If you want to teach English in Italy we don't blame you. It's a dream destination full of historic sites, picturesque landscapes, artistic marvels, and culinary perfection. It's not surprising that over 50 million people come to this Mediterranean country annually.
Many of these people will tell you that you cannot fully appreciate Italy in one visit. You have to stay for a while to truly enjoy everything that it has to offer. Teaching English in Italy will allow you to do this and truly experience its art, cuisine, language, culture, and history.
With English teaching jobs in Italy paying between €1,770 to €2,430, you too can live la dolce vita.
There are many English teaching jobs available in the small towns and big cities of Italy. You’ll have no problems securing a part-time teaching position especially if you have the necessary work experience and qualifications. Any ability to speak Italian is of course considered a massive plus.
The only downside to teaching English in Italy is that full-time work can sometimes be harder to come by. TEFL teachers in Italy often need to get different part-time roles to make ends meet. This could mean teaching private lessons alongside working for a language school.
A large number of English teachers in Italy work at language schools. Some also work as private tutors. Let's take a closer look at the options:
The majority of the listings for English teaching jobs in Italy are posted by private language schools. The reason for this is that Italian public schools tend to hire only EU citizens or those who are fluent Italian speakers. So, if you want to teach abroad in Italy, working for a private language school could be the most feasible option.
Another option is to work for private language institutes that cater to business professionals. Here, you teach employees business English and how to communicate with their colleagues and English-speaking counterparts.
Generally, language school teaching jobs are the easiest to get because there are many openings in Italy. However, the pay is not always that substantial in language schools (and this doesn't just apply to Italy). That’s why when looking for a job teaching English abroad, it's worth looking for those that come with benefits like free transportation, accommodation, and meals.
If you get work with a language school, besides giving ESL lessons you might be expected to help students with test prep. This is a common activity for students who are looking to land a spot in a prestigious international school for higher learning. This can also entail teaching an adult student who is planning to take an English certification for career advancement.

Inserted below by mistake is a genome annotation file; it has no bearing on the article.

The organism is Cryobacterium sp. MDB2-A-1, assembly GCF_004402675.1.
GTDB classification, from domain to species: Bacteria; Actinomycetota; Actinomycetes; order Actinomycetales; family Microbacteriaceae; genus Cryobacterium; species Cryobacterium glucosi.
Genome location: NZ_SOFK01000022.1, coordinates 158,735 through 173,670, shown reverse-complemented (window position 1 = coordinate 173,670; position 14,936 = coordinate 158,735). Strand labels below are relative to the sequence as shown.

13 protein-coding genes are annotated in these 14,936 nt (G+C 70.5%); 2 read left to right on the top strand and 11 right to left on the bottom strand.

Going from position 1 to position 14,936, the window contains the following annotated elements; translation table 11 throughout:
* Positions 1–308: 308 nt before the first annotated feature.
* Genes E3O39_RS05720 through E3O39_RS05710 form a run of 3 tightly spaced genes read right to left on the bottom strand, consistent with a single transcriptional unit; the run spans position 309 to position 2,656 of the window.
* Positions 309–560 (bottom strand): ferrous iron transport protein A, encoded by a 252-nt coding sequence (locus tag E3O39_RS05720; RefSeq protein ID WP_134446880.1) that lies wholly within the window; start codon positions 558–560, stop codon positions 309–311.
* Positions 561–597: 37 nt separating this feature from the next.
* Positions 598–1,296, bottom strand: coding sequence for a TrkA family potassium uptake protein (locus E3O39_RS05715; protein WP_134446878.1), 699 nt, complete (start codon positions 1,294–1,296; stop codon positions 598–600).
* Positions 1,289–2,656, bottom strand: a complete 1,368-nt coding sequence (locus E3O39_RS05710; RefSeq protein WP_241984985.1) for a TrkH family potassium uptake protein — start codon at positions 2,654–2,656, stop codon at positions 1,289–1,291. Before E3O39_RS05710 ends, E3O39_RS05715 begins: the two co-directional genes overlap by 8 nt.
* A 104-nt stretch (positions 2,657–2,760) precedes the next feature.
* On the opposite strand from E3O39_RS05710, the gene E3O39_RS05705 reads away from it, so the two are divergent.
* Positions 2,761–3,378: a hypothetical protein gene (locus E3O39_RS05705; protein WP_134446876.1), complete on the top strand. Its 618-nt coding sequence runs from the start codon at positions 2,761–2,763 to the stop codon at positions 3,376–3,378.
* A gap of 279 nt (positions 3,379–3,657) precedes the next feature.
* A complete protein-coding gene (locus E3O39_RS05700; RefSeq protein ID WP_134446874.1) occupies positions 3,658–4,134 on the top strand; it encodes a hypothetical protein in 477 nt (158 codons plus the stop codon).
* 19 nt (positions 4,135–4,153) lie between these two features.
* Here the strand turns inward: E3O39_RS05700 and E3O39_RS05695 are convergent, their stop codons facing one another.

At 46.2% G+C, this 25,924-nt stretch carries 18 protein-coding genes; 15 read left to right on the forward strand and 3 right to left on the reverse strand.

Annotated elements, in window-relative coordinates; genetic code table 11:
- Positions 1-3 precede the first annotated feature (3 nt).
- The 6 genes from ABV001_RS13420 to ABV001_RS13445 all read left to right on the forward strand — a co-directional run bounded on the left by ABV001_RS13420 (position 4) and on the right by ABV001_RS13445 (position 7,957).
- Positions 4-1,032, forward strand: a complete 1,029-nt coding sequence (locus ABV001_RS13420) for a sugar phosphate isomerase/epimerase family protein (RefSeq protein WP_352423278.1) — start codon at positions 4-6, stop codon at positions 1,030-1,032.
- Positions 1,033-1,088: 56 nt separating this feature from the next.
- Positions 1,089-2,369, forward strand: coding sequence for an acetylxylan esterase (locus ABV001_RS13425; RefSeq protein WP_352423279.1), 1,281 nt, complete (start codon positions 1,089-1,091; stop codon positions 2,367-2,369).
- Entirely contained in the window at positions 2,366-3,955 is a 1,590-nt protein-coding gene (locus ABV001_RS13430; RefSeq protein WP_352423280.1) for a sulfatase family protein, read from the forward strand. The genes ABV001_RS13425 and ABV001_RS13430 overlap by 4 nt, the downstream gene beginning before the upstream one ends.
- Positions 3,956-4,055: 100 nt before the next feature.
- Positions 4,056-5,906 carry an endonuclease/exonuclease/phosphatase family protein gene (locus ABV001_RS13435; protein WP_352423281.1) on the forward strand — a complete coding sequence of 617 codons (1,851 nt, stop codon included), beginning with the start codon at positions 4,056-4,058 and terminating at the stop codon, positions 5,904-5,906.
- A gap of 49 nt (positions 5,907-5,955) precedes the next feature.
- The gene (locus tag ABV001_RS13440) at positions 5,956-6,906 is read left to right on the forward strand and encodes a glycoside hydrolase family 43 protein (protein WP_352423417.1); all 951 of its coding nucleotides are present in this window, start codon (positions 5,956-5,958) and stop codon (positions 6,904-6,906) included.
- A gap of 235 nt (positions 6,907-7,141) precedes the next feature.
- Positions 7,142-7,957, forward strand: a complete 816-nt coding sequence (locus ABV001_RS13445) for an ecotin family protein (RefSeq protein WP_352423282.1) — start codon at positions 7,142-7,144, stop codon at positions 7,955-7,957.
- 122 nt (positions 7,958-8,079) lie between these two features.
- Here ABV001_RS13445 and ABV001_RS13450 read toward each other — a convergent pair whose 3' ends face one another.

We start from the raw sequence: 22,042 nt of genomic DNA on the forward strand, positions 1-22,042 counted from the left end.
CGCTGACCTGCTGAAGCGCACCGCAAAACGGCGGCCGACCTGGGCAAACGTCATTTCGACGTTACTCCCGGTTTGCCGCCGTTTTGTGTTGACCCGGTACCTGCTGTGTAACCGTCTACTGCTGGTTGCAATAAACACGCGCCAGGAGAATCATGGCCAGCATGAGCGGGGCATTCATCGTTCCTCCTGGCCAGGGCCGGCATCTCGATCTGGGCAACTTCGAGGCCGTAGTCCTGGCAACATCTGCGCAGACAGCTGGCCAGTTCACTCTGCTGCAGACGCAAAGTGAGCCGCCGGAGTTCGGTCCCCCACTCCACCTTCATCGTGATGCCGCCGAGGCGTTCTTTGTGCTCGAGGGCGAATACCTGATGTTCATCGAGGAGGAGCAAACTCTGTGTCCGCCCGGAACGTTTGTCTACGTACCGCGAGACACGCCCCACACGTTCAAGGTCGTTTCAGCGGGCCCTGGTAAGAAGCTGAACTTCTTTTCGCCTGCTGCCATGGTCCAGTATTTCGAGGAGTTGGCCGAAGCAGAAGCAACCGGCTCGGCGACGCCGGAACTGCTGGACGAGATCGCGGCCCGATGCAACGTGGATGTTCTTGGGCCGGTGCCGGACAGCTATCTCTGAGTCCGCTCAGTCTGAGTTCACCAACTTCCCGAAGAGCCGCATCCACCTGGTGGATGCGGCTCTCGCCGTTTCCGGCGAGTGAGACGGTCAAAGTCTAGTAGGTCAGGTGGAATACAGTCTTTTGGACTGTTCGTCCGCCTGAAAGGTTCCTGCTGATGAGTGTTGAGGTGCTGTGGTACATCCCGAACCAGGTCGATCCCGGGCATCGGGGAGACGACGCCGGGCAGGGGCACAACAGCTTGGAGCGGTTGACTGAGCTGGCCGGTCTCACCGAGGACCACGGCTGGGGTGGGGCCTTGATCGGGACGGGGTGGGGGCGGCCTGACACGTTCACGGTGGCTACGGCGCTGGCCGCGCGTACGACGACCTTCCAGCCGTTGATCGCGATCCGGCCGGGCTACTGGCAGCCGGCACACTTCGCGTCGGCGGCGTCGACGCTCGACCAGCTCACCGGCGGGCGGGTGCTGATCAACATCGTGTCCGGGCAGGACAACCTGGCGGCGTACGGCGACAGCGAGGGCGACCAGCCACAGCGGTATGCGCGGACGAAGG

Working for an international school is the highest-paying job there is for an English teacher in Italy. The competition for these teaching jobs is fierce and the qualification requirements are quite high as a result.
Schools in Italy generally don’t post about the teacher’s pay on job listings but the average starting salary for this type of position can be €1,500 ($1,600 or £1,275) a month or higher.
If you're planning on teaching English abroad for a short time, picking up work at the various Italian summer camps can be a good idea. Educational companies and private institutes hold these camps to give students something productive to do over the three-month school break.
The great news is that it is easy to get a place in such camps. The not-so-good news is that a number of the jobs are volunteer positions. Despite offering no pay, positions for summer camp counselors quickly get filled because the requirements are lenient and they offer the chance to get some much-needed teaching experience. They also come with other benefits like free meals and accommodation.
Giving private lessons can either be your full-time gig or a side job to supplement your income. Many native-speaking individuals staying in Italy offer private lessons to earn extra pocket money.
A tutor can easily earn from €14 to €30 ($16-$32 or £13-£23) per hour for individual lessons. You can also offer discounts for groups or incentives for people to refer you to their friends.
As mentioned, getting a teaching position in an Italian public school can be difficult for non-EU citizens. However, if you have the right qualifications, you can go after such jobs. Speaking some Italian will go a long way to helping you secure a position.
Nevertheless, with numerous international schools offering full English-based curriculums, you might have a higher chance of landing a position there rather than in an Italian public school. As always, just make sure you have the necessary qualifications to meet the requirements of the position.
The average salary of an English teacher ranges from €1,770 to €2,430 ($1,900-$2,600 or £1,500-£2,060) a month. This will depend on the type of institution and location. The benefits you can expect include paid vacation time, health insurance, free housing with utilities, transportation allowance, bonuses, and paid holidays.
You will need to meet certain qualifications to be able to teach English in Italy. These requirements are pretty standard although they might seem a little strict compared to other areas of the world.
Holding a Teach English as a Foreign Language (TEFL) certificate is a pretty standard requirement for anyone who wishes to teach English abroad. This includes Italy where most language schools will expect you to have one. The minimum you should go for is a 120-hour TEFL certification. This certificate is proof that you have the knowledge and skills required to teach English at any reputable institution in Italy. There are many TEFL courses that you can take online.
A bachelor’s degree in any field or major (BA or BS) is usually a requirement for teaching English in Italy.
Employers are increasingly hiring foreign workers who do not speak the Italian language fluently. However, being able to communicate in Italian can be a huge advantage especially if you are vying for a position with other TEFL teachers.
Native English-speaking teachers, as evidenced by a passport, are also preferred by most schools and other institutions. Italian language institutes typically favor hiring people from the U.S., U.K., Ireland, Australia, Canada, New Zealand, or South Africa.
Many teaching jobs in Italy require some experience, if not in the classroom then at least working with students in some capacity. If you're after one of the top positions, most Italian schools require their teachers to have several years ( commonly at least 2 ) of experience in teaching the English language.